March 31, 2014

By Fred Koenig

The imposition of ashes is a Wednesday evening tradition for many, but others are now embracing the ritual as an opportunity to meet people where they are. 
    
Rev. Mark Harvey of Harmony UMC in St. Louis offers the sacrament of communion once a month as part of the weekly Wednesday worship service at Saint John’s Place nursing home. This year he had double duty. 
    
“We had our largest attendance to date,” Harvey said. “Many, including staff, wanted imposition of ashes. I incorporated the ashes liturgy into the Christ Movement of The (informal) Great Thanksgiving, so we could impose ashes and serve communion all as one act. Then we went to other staff on their work sites for imposition of ashes.”
    
It’s not just hospitals, nursing homes and shut-ins who are receiving ashes outside of church. As volunteer chaplain of the Manchester police department, for the past three years Rev. Steve Hargrave does the imposition of ashes during the afternoon shift change at the station so more officers have an opportunity to participate. This year one officer told him he hadn’t stopped during his shift for ashes, because he knew Hargraves would be there for him at the station later. 
    
The United Methodist Women were meeting in Jefferson City for their annual Legislative Training Event. While the women gathered in the Capitol Plaza ballroom, they all softly sang “Just As I Am” for the duration of everyone receiving their ashes.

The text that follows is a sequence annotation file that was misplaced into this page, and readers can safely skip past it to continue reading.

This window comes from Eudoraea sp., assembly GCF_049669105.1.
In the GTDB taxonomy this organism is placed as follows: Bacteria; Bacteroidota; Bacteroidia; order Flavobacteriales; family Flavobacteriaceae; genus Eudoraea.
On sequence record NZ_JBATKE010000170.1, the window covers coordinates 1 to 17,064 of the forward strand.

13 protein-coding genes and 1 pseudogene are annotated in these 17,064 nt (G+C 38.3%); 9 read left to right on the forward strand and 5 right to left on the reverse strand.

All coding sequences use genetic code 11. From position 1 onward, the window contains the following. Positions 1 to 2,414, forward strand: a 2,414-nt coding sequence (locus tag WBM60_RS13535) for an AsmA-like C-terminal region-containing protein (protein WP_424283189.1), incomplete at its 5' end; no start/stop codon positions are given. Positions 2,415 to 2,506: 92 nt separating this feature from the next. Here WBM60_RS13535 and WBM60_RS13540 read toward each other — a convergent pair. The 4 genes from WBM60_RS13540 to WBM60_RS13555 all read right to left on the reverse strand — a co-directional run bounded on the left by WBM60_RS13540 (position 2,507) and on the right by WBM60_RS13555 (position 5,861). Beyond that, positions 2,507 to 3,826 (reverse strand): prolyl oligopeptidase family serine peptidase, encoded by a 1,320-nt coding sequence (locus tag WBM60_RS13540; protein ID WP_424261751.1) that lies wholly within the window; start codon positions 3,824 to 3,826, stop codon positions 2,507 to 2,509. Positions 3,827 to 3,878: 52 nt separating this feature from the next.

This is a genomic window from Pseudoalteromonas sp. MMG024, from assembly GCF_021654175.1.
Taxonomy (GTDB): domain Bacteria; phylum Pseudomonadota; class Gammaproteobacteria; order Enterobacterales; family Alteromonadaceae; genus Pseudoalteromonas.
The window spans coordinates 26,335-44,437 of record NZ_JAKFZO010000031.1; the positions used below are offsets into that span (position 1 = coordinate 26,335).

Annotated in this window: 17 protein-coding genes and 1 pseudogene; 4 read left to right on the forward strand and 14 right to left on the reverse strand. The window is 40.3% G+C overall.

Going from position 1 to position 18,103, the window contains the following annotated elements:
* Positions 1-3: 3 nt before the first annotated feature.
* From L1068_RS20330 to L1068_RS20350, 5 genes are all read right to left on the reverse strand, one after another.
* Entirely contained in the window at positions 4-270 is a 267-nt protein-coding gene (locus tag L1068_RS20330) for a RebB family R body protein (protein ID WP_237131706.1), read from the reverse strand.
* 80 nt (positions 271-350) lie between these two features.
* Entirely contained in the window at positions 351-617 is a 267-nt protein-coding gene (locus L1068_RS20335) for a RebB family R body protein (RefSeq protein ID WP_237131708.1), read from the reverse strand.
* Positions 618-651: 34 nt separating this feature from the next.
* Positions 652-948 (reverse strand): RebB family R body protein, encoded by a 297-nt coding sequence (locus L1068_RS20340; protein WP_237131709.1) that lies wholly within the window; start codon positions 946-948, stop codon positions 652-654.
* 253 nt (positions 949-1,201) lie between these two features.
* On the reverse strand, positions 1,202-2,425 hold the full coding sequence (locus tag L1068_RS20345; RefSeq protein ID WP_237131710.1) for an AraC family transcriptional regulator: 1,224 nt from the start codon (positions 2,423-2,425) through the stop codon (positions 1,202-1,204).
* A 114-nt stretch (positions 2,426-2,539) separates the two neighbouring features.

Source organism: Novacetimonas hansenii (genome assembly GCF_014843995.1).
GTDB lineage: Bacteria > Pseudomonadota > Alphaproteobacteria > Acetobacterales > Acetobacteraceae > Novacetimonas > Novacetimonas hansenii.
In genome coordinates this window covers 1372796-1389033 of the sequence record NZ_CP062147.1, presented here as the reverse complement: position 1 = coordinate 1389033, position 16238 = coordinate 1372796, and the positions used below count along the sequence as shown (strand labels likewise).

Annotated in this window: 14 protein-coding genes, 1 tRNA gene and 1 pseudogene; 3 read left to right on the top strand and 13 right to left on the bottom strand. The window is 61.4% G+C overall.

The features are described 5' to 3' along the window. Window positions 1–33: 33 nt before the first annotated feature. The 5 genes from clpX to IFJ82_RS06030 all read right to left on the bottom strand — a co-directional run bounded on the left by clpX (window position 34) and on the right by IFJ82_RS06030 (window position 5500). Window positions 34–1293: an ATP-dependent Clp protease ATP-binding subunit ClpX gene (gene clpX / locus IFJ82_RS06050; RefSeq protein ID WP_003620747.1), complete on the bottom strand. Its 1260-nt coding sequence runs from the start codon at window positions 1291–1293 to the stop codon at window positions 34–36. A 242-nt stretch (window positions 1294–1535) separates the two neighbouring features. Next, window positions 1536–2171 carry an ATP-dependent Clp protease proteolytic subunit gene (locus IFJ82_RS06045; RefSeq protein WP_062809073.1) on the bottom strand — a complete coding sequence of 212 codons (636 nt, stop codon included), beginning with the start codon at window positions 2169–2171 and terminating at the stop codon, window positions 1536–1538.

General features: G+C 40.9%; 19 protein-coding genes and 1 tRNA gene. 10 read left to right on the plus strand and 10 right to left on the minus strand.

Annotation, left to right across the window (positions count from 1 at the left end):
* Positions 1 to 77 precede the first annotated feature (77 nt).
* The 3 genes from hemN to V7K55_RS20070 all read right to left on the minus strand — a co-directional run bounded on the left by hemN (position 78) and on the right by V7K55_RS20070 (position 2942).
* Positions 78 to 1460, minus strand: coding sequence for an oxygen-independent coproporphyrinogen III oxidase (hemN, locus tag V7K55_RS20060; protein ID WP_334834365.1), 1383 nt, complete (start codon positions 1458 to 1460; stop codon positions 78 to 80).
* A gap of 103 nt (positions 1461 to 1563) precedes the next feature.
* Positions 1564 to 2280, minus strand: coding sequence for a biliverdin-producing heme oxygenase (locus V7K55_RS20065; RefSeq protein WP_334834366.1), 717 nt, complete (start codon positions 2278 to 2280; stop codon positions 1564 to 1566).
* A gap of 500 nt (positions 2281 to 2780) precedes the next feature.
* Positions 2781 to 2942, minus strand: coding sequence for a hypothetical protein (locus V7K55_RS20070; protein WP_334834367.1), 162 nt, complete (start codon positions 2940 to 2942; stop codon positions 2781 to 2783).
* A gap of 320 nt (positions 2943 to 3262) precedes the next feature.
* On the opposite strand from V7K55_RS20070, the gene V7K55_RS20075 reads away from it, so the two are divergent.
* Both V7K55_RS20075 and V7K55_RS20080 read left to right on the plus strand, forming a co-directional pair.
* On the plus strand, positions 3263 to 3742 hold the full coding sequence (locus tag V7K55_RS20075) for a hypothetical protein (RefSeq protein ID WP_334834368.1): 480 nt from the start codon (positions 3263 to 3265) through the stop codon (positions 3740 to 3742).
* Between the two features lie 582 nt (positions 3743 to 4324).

“That became the most wonderful blessing to me as I heard the old familiar song and one by one the women were singing as I placed the ashen cross on their forehead,” said Pastor Patti Tynes. 
    
Rev. Bryan Schaefer of Maple UMC in Cape Girardeau conducted the ritual in Panera Bread. Rev. Trista Soendker Nicholson, pastor of new generations at Missouri UMC, went down the block to speaker’s circle on the University of Missouri-Columbia campus and offered ashes to students as they walked to and from class.
    
Pastors from The Gathering in St. Louis were both in coffee shops and on campus. They also offered drive-through ashes, as did The Word at Shaw. 
    
“People were grateful and touched by our ability to meet them in the midst of their commutes and carpools,” said Rev. Linda Gastreich of The Gathering.